From a secular perspective,  animal sacrifice is relatively easily recognized as a set of rituals which permit the practitioners to kill and eat animals without guilt–whereas,  in other societies,  killing and eating animals is rationalized by arguments which draw exaggerated distinctions between the sentience of animals and humans.    Read more

EDITORIAL : Exporting lab animal use does not help to end it

From ANIMAL PEOPLE,  May 2012:

Editorial feature: Exporting lab animal use does not help to end it

Respectively representing the National Association for Biomedical Research and public relations firm Berman & Company, speakers Matt Bailey and James Bowers opened the 38th annual conference of the Animal Transportation Association in Vancouver on March 19,  2012 with flamboyant warnings that animal advocates threaten the future of biomedical research by inhibiting the international exchange of animals for use in laboratories. Read more


From ANIMAL PEOPLE,  April 2012:

Editorial feature:
Don’t let irrational extremists define the cause

    This April 2012 ANIMAL PEOPLE editorial is written amid an unusually fiercely contested series of primary elections and state caucuses to select the Republican nominee for U.S. President in the November 2012 national election.
Animal issues have barely surfaced during the many months of speeches,  debates,  and electronic media commercials through which the candidates seek to rally the electorate.  Almost the only mention of animals so far has come from a web site called Dogs Against Romney,  posted to publicize and decry how front-runner Mitt Romney in 1983 hauled his family’s English setter Seamus on a 12-hour drive to Canada in a carrier tied to a roof rack.  Several Dogs Against Romney viewers demonstrated against Romney on Valentine’s Day outside the Westminster Kennel Club dog show in New York City. Read more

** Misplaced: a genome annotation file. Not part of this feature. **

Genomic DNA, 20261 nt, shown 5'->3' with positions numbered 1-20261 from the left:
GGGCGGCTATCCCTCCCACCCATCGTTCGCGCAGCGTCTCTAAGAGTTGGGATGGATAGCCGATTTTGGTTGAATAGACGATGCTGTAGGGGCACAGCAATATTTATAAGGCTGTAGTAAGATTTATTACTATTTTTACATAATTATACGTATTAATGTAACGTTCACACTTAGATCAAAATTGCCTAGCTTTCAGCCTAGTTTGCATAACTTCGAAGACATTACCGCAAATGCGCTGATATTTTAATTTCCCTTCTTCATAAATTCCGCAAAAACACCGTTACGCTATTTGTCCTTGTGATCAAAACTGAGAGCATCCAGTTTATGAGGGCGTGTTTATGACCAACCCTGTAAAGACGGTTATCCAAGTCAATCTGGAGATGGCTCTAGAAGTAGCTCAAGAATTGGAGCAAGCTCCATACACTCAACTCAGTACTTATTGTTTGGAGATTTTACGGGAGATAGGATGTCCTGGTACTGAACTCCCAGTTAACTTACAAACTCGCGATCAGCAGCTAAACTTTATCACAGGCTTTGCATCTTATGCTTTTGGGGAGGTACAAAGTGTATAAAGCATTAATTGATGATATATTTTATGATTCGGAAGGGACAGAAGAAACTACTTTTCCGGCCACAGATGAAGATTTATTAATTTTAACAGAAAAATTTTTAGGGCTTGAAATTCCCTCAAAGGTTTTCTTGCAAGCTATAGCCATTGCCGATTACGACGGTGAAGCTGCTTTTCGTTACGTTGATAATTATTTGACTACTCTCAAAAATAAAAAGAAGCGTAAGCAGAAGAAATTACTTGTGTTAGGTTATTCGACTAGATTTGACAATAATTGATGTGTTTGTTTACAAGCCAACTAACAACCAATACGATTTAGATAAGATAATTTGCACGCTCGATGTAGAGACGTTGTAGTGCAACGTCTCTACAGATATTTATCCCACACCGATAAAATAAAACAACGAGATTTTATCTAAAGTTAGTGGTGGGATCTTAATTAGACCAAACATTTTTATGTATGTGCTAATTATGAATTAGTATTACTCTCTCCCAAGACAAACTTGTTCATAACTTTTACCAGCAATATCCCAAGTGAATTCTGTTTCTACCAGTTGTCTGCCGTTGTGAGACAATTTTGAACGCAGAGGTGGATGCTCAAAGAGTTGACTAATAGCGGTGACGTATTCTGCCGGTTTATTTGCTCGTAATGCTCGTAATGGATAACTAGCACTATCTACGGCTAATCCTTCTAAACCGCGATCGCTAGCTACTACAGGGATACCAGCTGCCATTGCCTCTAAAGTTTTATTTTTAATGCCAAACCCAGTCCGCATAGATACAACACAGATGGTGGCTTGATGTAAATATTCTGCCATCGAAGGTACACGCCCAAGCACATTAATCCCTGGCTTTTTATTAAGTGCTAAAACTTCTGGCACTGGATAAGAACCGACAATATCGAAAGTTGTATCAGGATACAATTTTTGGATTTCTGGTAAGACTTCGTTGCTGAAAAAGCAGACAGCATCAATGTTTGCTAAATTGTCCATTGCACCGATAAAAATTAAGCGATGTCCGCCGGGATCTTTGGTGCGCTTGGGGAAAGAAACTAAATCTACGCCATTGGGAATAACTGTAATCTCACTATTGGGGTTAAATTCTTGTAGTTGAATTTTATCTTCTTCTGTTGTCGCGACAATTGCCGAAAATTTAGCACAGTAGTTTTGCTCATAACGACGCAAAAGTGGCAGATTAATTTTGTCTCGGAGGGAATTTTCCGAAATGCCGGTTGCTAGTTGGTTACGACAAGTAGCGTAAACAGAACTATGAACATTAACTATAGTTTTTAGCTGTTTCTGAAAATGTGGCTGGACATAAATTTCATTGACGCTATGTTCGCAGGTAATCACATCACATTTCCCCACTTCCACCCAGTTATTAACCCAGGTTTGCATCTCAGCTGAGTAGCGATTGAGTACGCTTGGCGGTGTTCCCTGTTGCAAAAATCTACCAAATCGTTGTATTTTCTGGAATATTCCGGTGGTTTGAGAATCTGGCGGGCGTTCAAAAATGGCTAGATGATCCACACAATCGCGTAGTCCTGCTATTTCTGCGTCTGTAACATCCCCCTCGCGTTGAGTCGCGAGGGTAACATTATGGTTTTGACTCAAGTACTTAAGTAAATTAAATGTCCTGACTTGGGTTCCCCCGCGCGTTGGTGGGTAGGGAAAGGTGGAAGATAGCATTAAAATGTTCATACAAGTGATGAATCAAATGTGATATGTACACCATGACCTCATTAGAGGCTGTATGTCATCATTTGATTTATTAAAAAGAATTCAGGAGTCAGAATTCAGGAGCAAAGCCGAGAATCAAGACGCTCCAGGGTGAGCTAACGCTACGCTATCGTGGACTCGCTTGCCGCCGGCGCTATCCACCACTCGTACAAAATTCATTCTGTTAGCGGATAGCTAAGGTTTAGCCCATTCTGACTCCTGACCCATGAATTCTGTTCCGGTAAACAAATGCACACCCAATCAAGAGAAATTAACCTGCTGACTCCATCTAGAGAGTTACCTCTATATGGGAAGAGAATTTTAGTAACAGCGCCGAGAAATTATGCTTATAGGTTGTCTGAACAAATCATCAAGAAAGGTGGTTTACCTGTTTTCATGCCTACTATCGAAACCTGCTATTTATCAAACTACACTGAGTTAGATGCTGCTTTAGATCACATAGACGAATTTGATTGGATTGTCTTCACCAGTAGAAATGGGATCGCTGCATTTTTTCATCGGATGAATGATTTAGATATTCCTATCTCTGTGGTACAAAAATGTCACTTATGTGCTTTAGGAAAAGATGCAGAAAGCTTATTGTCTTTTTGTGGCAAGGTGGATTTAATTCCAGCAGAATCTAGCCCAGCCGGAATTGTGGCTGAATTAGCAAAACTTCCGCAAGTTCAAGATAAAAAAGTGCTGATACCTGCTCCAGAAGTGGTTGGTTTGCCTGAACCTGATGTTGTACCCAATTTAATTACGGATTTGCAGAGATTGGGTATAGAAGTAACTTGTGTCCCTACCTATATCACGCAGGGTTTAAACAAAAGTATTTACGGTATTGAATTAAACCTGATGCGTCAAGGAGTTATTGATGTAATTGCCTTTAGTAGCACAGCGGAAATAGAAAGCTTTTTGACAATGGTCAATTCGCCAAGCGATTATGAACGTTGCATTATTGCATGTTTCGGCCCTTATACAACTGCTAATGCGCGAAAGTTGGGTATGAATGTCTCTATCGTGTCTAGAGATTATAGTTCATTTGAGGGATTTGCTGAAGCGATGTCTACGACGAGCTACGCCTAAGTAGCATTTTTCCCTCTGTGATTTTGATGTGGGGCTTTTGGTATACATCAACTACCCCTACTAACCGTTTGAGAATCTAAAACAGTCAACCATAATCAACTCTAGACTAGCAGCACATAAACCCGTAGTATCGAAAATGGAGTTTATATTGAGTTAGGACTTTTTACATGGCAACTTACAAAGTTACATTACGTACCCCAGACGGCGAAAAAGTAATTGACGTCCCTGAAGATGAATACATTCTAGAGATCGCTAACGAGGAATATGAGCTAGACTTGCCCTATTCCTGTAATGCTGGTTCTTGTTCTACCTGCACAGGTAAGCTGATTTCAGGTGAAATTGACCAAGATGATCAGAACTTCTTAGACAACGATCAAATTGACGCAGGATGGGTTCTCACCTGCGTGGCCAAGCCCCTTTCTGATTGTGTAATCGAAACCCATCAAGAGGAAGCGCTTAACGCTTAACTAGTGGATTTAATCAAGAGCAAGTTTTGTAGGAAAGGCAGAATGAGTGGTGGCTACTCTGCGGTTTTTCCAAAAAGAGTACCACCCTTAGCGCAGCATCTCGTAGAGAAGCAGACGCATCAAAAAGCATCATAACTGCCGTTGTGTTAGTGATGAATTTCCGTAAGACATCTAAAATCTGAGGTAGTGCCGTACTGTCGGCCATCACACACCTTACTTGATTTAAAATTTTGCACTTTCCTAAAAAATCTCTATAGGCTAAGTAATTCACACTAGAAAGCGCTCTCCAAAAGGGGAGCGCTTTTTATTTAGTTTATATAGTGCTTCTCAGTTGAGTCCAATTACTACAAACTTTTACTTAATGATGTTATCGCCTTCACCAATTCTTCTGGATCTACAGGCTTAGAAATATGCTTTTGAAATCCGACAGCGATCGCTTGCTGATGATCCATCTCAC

What’s the difference between eating plants and animals?

BY KIM BARTLETT, Animal People


A common objection posed by meat-eaters to considering a vegetarian diet is that “plants have feelings” which may be comparable to the feelings of animals, or that the result of a vegetarian diet is for more plants to die than animals and thus the net amount of killing is somehow equal.

While it is essential to realize that these arguments are virtually always made by people as a way to dismiss the idea of not eating animals without having to seriously consider the moral advantage of a vegetarian diet, the vegetarian advocate must be prepared to respond to these objections.  There are three main points to understand. Read more